On the Border Mexican Rice

Copycat On the Border Mexican Rice

The Spruce / Eric Kleinberg

Prep: 10 mins
Cook: 30 mins
Total: 40 mins
Servings: 2 servings
Nutrition Facts (per serving)
243 Calories
16g Fat
21g Carbs
5g Protein
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Nutrition Facts
Servings: 2
Amount per serving
Calories 243
% Daily Value*
Total Fat 16g 20%
Saturated Fat 2g 8%
Cholesterol 4mg 1%
Sodium 637mg 28%
Total Carbohydrate 21g 8%
Dietary Fiber 3g 9%
Total Sugars 4g
Protein 5g
Vitamin C 18mg 88%
Calcium 38mg 3%
Iron 1mg 7%
Potassium 329mg 7%
*The % Daily Value (DV) tells you how much a nutrient in a food serving contributes to a daily diet. 2,000 calories a day is used for general nutrition advice.
(Nutrition information is calculated using an ingredient database and should be considered an estimate.)

On the Border is a well-known Tex-Mex chain restaurant that is popular in the Southwestern United States thanks to its straightforward and flavorful take on Tex-Mex cuisine, a mashup between Mexican and Texan traditions. Heavy on cheese, cream, beans, tomatoes, peppers, and spices, this cuisine also puts meat at the center of its recipes, with dishes heavy on beef, pork, and chicken. These recipes also feature tortillas in all shapes and sizes and saucy preparations covered in cheese. On the Border also offers delicious red rice, which is a staple of Tex-Mex and Mexican restaurants all over the world. The onion, pepper, and tomato give this rice a lot of flavor that makes it a side dish with substance. This rice is a wonderful side dish when served with sautéed vegetables, grilled chicken, beans, stuffed peppers, or fried eggs. Our copycat recipe from the original On the Border dish takes just 40 minutes and could easily become your new go-to dish on busy weekday nights when white rice or mashed potatoes just aren't enough.

Mexican rice is similar to Spanish rice. The names are often used interchangeably and although they do have many similarities, some spices are different. But the overall feeling of the dish is the same, and the red color from tomatoes and peppers is distinctive. In Mexico, the closest dish to what we know in the United States as Mexican rice is called arroz rojo, or red rice, also made with broth, onions, tomatoes, and depending on the cook, with some dried chile for spice. Some Spanish rice recipes use saffron, whereas some Mexican rice recipes use cumin, but the rices both serve the same purpose, to accompany saucy dishes and soak up all the juices on the plate, or to be the base for grilled or roasted meats.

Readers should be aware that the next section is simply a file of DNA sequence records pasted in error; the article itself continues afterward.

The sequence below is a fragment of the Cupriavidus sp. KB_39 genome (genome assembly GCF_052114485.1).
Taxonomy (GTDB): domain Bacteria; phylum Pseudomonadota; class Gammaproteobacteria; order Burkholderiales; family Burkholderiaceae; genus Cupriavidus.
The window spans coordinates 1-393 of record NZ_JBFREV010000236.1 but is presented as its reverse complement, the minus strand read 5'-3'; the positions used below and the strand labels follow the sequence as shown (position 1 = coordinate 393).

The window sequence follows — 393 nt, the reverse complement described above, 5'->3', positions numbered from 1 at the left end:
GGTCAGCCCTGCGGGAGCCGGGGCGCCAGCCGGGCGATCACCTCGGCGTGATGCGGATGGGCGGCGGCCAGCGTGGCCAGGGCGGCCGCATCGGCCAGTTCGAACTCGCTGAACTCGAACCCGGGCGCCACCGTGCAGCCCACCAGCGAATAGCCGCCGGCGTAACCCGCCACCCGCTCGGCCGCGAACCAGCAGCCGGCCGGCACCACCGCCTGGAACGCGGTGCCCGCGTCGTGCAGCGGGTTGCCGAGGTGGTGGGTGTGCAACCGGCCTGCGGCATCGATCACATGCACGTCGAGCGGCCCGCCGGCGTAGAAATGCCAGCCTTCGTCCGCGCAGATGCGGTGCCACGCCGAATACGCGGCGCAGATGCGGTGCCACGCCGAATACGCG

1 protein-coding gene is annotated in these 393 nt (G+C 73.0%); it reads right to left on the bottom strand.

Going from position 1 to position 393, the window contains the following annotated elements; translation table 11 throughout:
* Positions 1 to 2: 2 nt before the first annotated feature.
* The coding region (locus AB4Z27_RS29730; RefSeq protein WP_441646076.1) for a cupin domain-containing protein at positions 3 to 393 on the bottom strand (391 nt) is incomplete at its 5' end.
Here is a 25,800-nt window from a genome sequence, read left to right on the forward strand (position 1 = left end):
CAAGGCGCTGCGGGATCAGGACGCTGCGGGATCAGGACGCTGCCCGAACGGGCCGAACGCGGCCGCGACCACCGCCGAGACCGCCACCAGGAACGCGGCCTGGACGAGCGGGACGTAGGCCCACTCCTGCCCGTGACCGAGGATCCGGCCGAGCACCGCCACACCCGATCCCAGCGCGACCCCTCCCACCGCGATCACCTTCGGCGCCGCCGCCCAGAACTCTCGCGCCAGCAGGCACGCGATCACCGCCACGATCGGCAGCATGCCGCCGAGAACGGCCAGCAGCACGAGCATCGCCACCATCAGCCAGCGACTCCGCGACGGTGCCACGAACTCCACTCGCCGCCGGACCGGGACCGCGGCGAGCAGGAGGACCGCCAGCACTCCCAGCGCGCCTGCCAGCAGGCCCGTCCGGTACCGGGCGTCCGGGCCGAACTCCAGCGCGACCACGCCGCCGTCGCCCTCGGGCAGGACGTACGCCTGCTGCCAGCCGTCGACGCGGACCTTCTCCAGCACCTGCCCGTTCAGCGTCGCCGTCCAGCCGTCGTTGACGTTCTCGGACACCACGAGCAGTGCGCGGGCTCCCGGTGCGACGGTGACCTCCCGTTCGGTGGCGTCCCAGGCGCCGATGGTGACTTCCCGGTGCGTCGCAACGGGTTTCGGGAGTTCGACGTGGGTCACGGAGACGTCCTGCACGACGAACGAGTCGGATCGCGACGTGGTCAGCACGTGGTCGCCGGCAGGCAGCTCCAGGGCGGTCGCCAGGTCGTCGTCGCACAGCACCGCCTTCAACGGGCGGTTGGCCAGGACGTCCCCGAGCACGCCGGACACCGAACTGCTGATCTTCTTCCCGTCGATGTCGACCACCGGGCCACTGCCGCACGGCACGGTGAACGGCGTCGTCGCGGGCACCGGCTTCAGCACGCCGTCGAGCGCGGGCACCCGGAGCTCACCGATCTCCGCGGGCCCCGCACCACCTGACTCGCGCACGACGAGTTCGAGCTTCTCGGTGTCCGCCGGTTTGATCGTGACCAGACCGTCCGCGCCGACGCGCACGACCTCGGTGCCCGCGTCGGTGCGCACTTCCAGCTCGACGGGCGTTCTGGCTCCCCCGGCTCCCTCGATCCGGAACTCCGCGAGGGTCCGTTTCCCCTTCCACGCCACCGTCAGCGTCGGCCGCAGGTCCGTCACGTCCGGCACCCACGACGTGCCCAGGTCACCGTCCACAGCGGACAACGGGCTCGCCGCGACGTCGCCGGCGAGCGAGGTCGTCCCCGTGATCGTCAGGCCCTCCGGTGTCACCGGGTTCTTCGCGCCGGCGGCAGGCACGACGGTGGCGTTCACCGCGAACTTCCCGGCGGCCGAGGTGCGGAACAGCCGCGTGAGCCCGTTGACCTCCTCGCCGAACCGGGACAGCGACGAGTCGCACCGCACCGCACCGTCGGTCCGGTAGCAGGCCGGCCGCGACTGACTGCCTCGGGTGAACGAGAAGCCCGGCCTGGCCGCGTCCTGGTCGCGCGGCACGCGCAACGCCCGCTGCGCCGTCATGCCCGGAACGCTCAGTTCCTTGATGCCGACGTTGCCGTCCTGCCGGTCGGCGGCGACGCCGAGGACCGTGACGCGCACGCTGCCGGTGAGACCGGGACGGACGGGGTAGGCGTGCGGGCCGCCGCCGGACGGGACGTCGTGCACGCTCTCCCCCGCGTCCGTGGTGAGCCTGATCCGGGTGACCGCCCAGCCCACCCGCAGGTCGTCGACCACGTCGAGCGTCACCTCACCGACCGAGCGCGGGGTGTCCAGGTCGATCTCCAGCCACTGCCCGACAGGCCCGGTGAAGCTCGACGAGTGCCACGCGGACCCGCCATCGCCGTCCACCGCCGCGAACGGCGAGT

Served with enchiladas, pork, beef, skirt steak, or just vegetables, this rice makes a wonderful and budget-friendly meal. If replacing the chicken stock with vegetable stock you can also have a vegetarian and vegan-friendly dish.

1:15

Click Play to See How to Make Mexican Rice

Ingredients

  • 2 tablespoons vegetable oil

  • 1/2 cup long-grain rice

  • 1/4 medium onion, chopped

  • 1/4 cup green pepper, chopped

  • 1 tablespoon chili powder

  • 1 clove garlic, finely chopped

  • 1/4 cup diced tomatoes

  • 1 cup chicken stock

  • 1/2 teaspoon kosher salt

Steps to Make It

  1. Gather the ingredients.

    Copycat On the Border Mexican Rice ingredients

    The Spruce / Eric Kleinberg

  2. Heat oil in a small saucepan over medium heat. Add rice and cook (stirring frequently to prevent burning) until translucent and toasted, about 5 minutes.

    rice and oil in a saucepan

    The Spruce / Eric Kleinberg

  3. Add onion, green pepper, and chili powder and continue cooking for 5 minutes, stirring often.

    onion, green pepper, and chili powder added to the rice in the saucepan

    The Spruce / Eric Kleinberg

  4. Stir in garlic and cook 1 minute longer.

    add garlic to the rice mixture in the saucepan

    The Spruce / Eric Kleinberg

  5. Add tomatoes, chicken stock, and salt and bring to a boil. Cover tightly and cook over low heat for 20 minutes.

    rice cooking in a covered saucepan

    The Spruce / Eric Kleinberg

  6. Remove from heat and let sit, covered, for another 5 minutes, then fluff with a fork.

    Copycat On the Border Mexican Rice in a saucepan

    The Spruce / Eric Kleinberg

Raw Egg Warning

Consuming raw and lightly-cooked eggs poses a risk of food-borne illness.